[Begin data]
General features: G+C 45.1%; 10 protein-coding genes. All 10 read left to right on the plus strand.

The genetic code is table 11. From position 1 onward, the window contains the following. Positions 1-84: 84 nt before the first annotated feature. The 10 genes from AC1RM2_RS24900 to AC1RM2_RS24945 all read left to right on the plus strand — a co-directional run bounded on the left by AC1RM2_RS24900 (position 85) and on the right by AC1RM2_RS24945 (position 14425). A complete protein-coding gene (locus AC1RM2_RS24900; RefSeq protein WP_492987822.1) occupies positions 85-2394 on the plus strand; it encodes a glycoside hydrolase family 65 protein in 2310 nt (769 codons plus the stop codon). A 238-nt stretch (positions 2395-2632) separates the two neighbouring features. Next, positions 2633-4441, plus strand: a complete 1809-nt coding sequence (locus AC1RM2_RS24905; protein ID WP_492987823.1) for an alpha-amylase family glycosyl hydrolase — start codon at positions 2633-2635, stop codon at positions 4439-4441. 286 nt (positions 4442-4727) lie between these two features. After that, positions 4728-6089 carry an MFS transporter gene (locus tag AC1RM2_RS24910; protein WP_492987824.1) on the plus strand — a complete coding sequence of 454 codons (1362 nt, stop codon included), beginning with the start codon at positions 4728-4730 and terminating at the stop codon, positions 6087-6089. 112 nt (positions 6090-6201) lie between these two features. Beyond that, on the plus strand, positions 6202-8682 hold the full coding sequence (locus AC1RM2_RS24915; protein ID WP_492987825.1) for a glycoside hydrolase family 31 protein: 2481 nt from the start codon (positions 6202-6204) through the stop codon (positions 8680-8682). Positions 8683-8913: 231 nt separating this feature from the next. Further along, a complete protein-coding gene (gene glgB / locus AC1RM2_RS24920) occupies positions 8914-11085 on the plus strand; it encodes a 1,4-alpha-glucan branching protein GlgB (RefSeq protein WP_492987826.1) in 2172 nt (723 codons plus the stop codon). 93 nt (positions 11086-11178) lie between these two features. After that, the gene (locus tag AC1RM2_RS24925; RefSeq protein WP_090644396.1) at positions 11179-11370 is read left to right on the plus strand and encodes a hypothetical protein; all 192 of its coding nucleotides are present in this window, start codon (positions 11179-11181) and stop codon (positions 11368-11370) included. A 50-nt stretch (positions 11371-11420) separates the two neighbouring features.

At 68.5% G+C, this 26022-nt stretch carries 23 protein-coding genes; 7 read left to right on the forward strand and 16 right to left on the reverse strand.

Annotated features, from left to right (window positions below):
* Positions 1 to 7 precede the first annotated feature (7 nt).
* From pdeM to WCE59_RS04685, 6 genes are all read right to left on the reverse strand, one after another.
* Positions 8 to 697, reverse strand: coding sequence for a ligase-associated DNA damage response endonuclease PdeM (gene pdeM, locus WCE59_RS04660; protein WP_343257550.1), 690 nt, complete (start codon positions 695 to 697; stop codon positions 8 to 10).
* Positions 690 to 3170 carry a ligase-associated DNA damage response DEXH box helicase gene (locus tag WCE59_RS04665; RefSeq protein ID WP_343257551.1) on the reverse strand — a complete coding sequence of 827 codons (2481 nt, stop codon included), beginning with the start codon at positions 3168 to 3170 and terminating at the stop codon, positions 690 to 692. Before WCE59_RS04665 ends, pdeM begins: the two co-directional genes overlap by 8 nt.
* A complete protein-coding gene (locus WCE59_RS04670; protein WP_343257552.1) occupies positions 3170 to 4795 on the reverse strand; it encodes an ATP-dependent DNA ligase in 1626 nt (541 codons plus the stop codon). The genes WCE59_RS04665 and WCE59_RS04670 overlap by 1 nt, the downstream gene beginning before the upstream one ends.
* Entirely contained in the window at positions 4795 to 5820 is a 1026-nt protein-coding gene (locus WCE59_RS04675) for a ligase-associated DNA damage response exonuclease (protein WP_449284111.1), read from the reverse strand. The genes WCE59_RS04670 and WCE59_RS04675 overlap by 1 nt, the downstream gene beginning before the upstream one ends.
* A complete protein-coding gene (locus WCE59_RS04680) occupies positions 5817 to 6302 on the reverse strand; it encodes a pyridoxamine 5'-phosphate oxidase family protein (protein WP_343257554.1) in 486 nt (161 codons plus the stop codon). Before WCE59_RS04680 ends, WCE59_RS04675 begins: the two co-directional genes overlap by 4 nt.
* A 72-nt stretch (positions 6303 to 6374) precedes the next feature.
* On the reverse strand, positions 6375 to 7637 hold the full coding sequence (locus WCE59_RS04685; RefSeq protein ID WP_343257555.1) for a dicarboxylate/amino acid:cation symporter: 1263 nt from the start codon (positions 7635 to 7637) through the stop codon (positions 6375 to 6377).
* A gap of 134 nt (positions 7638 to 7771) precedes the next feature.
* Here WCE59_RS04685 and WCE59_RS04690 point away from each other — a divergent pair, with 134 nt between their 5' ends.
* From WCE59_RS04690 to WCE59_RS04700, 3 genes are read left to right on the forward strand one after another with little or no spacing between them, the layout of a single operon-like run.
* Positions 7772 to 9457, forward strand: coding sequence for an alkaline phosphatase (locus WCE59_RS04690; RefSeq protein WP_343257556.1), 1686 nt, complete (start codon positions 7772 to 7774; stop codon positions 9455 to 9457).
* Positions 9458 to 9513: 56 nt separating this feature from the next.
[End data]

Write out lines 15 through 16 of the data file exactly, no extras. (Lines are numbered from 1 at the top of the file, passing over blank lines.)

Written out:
* Here WCE59_RS04685 and WCE59_RS04690 point away from each other — a divergent pair, with 134 nt between their 5' ends.
* From WCE59_RS04690 to WCE59_RS04700, 3 genes are read left to right on the forward strand one after another with little or no spacing between them, the layout of a single operon-like run.